Understanding how proteins move and work is important to find a medicine for coronavirus.
Proteins are molecular machines that perform many functions we associate with life. They sense the environment, perform work, and play structural roles. They are made of a linear chain of chemicals called amino acids that, in many cases, spontaneously “fold” into compact, functional structures.
Much like any other machine, it’s how a protein’s components are arranged and move that determine the protein’s function. But proteins have lots of moving parts, so scientists at foldingathome.org are running simulations to really want to see the protein in action.
Viruses also have proteins that they use to suppress our immune systems and reproduce themselves. To help tackle coronavirus, understanding how these viral proteins work is the key to design therapeutics to stop them.
In one of their recent papers, they have simulated a protein from Ebola virus that is typically considered ‘undruggable’ because the snapshots from experiments don’t have obvious druggable sites. But, their simulations uncovered an alternative structure that does have a druggable site.
See this protein simulation video.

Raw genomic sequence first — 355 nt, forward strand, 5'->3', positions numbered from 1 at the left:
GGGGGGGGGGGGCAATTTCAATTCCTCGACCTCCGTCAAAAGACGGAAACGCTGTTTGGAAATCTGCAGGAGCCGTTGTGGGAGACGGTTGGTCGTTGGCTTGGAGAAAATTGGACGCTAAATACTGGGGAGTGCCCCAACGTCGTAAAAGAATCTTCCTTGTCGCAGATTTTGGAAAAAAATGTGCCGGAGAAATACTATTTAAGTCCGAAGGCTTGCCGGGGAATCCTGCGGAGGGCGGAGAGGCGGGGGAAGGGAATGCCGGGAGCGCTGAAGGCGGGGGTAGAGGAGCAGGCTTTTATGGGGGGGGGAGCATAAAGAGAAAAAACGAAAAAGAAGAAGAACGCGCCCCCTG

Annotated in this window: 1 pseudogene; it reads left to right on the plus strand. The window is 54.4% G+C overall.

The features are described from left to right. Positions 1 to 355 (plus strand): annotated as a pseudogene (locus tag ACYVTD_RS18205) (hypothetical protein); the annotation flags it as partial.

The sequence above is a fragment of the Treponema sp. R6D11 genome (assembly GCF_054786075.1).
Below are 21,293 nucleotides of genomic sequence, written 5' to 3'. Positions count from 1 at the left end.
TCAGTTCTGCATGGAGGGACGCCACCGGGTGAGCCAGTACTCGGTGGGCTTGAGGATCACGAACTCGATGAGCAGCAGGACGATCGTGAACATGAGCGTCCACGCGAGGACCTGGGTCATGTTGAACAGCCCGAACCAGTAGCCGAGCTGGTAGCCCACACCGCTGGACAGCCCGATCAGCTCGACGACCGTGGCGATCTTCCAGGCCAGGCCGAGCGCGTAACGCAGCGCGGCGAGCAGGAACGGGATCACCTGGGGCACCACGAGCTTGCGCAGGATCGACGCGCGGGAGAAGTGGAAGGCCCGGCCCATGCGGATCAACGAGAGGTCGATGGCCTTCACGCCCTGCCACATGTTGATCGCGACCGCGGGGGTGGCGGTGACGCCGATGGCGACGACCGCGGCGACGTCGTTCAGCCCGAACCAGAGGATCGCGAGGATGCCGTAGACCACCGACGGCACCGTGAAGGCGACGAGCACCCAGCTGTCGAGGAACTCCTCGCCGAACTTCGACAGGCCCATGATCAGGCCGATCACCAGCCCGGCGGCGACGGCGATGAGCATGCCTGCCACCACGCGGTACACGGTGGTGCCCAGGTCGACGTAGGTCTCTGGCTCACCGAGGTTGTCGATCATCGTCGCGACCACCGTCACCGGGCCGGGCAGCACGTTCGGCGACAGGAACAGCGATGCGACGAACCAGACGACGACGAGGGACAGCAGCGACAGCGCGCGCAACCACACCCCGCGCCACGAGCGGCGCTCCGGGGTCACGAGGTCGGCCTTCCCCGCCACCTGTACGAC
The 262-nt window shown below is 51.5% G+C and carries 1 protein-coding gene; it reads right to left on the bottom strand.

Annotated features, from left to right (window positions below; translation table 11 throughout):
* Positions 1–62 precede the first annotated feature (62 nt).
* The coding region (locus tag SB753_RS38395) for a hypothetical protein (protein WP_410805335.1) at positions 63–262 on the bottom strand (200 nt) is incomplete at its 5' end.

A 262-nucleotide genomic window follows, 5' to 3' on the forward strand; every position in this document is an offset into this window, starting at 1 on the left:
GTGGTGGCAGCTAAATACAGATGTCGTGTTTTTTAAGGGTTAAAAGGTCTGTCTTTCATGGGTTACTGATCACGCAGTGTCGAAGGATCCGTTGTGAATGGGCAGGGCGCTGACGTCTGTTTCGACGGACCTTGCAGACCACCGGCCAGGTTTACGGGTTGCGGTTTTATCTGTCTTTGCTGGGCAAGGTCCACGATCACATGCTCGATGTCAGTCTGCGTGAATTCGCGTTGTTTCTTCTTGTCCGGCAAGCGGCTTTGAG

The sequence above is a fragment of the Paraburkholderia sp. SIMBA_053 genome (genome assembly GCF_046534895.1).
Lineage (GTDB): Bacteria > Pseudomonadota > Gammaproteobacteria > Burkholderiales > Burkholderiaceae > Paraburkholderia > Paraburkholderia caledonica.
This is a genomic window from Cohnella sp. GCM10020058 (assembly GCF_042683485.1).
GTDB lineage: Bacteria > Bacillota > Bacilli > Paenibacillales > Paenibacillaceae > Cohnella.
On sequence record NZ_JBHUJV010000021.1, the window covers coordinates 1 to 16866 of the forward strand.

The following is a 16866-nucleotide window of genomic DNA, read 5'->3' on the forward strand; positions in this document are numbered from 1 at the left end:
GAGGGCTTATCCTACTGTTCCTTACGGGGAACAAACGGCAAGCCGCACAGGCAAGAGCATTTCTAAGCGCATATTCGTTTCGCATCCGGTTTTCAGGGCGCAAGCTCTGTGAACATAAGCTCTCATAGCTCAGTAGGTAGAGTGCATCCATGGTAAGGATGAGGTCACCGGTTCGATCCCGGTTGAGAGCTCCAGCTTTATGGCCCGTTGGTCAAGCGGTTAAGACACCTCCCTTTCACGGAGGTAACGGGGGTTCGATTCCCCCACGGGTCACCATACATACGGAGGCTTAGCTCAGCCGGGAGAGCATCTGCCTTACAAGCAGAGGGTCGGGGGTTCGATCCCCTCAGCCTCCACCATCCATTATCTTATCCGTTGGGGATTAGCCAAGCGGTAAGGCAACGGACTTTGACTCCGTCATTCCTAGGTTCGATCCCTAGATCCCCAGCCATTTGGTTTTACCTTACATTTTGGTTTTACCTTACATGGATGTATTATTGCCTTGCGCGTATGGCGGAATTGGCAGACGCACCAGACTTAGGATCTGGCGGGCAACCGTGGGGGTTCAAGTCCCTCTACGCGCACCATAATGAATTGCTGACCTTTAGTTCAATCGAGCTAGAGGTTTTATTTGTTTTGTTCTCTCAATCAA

And, they want to do the same thing with coronavirus.
Now, you might be thinking about how all this is related to you and how you can help finding a medicine. Well, all you have to do is donating your computer’s computing power by simply downloading their protein simulation software and running the simulations.
By running the simulations at your home, you are directly donating your computer’s power to help them run more simulations at a time. Head to their website and you can find more details and steps to follow.
Apart from trying to find cure for COVID-19, the distributed computing project also work on finding cures for diseases like cancer, ALS, Parkinson’s, Huntington’s, Influenza and many others.
Watch this video and know more about FoldingatHome.